WASHINGTON – Oil fell nearly 2 percent Wednesday after the government said gasoline and heating fuel supplies rose in the United States, the world's top consumer of petroleum.
Iran's response to incentives proposed by six world powers over a nuclear dispute "falls short" of the conditions set by the U.N. Security Council, a U.S. State Department spokesman said. Iran's intransigence, however, had already been factored into the market, traders said.
U.S. crude settled at $71.76 a barrel, down $1.34, or 1.8 percent, while London Brent crude last traded $1.10 weaker at $72.14.
U.S. fuel supplies jumped as refiners ran harder, while crude oil inventories fell less than expected.
"We really do get a bearish message off this," said Tim Evans, analyst at Citigroup Global Markets in New York. "Inventories aren't necessarily at a high level, but the chance for stocks to be depleted by heavy driving season demand looks like it's dwindling."
U.S. gasoline futures settled about 8 cents weaker at nearly $1.86 a gallon after falling to $1.83, near the lowest level in nearly five months.
Iran said its reply on Tuesday to a package of incentives proposed by the six world powers contained ideas that would allow serious talks, but it was unclear whether the response would avert United Nations sanctions.
The U.N. Security Council has demanded Iran halt its nuclear work by a deadline of Aug. 31 or it could face sanctions, which traders fear could lead Iran to disrupt oil supplies.
There has been no sign Tehran would agree to the demand to halt uranium enrichment, although one EU diplomat said Iran might accept suspension while negotiations took place.
Relatively healthy supply levels as well as a cease-fire between Israel and Lebanon, which eased the threat of violence spreading in the oil-producing Middle East, has helped to lower prices from a record of $78.65 hit earlier this month.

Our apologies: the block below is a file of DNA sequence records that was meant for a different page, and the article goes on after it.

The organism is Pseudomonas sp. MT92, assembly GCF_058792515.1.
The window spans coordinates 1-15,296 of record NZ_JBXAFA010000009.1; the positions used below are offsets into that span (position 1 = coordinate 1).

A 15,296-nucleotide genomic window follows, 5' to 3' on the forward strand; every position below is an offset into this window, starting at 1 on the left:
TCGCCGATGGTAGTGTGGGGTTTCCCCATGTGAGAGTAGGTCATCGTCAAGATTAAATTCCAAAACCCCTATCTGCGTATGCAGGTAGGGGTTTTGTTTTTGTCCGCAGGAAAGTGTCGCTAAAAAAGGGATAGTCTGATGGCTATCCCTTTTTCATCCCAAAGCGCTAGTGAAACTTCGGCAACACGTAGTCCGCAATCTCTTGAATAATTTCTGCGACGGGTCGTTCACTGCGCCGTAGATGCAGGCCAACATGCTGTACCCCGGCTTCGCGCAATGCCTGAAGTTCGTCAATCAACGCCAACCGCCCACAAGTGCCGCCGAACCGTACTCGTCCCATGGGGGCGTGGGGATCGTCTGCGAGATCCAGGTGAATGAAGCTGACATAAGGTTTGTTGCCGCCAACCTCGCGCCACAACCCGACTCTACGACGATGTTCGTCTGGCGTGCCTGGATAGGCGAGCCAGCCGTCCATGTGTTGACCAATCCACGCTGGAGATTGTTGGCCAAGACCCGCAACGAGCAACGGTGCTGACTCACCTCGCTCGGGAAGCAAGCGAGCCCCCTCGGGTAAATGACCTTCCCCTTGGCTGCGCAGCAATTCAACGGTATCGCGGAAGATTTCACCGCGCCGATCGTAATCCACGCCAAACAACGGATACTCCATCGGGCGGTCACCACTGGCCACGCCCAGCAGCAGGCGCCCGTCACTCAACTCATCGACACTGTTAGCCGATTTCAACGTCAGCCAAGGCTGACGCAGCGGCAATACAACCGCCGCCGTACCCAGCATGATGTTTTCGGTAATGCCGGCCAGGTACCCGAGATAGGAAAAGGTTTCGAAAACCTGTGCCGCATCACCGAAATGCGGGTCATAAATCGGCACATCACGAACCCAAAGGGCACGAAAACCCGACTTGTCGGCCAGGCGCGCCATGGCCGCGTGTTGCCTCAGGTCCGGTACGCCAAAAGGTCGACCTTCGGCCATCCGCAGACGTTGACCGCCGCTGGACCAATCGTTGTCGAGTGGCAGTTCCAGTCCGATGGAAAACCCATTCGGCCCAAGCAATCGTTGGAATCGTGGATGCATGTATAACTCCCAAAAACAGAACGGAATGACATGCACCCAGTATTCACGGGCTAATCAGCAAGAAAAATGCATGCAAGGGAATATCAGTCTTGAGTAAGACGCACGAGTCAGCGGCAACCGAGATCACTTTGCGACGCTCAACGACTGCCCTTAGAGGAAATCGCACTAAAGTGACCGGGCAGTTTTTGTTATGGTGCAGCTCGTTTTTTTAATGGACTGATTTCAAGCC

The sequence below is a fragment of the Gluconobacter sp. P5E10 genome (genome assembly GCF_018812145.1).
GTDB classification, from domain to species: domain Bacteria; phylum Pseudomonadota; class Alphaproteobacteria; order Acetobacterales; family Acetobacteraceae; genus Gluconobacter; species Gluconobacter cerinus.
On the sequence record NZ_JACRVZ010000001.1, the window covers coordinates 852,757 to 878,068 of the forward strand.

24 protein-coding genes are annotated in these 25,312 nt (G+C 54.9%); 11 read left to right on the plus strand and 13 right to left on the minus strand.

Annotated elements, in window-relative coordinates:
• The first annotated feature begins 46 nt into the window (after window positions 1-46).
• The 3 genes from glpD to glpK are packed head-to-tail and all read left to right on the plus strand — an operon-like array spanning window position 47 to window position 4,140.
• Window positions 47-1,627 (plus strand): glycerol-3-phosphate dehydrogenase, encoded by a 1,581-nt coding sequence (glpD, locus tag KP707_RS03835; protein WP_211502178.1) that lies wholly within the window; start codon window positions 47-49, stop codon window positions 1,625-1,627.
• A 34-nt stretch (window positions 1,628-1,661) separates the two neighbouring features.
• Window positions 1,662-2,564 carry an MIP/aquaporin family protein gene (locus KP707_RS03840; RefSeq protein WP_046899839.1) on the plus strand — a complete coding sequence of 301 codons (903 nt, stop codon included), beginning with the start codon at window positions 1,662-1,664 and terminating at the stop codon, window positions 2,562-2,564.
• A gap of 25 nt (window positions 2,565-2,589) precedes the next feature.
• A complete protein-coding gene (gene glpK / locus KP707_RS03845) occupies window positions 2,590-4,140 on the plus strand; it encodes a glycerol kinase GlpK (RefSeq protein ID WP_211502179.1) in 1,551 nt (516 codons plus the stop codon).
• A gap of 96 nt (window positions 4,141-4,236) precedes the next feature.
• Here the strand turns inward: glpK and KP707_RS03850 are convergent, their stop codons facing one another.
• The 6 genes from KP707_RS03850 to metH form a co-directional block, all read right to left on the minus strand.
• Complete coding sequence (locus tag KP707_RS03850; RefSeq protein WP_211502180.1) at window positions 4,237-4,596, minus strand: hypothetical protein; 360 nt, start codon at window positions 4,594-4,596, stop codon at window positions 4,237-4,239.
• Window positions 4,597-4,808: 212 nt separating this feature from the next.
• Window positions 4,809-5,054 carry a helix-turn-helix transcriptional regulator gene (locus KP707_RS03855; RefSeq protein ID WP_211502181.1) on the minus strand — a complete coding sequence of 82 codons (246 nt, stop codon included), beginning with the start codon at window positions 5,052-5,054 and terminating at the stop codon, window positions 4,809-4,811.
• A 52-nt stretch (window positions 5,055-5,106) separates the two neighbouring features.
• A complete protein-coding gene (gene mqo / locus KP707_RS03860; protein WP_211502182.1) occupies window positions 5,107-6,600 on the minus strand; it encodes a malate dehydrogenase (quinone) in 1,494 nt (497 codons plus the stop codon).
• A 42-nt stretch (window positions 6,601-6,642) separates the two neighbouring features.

But the market is still concerned about the shut in of at least 508,000 bpd, or about a sixth, of Nigeria's output capacity because of militant attacks and pipeline leaks.
The president of the Petroleum and Natural Gas Senior Staff Association of Nigeria Wednesday said oil workers' unions might pull all members from the Niger Delta over safety fears following a spate of abductions by militants and a military crackdown.
Traders were also keeping an eye on Tropical Storm Debby, the fourth of the U.S. 2006 hurricane season.
But forecasters were predicting it would not threaten oil and gas infrastructure in the Gulf of Mexico, where hurricane devastation last year sent oil prices to then record highs.
The Organization of the Petroleum Exporting Countries meets next month in Vienna to reconsider its output policy. The latest signs have led to expectations that the group will leave output unchanged.
"From now until the meeting, we are going to watch the market and then we can decide, but I don't think what is taking place in the market indicates any cut," Shokri Ghanem, head of Libya's national oil company, told Reuters Wednesday.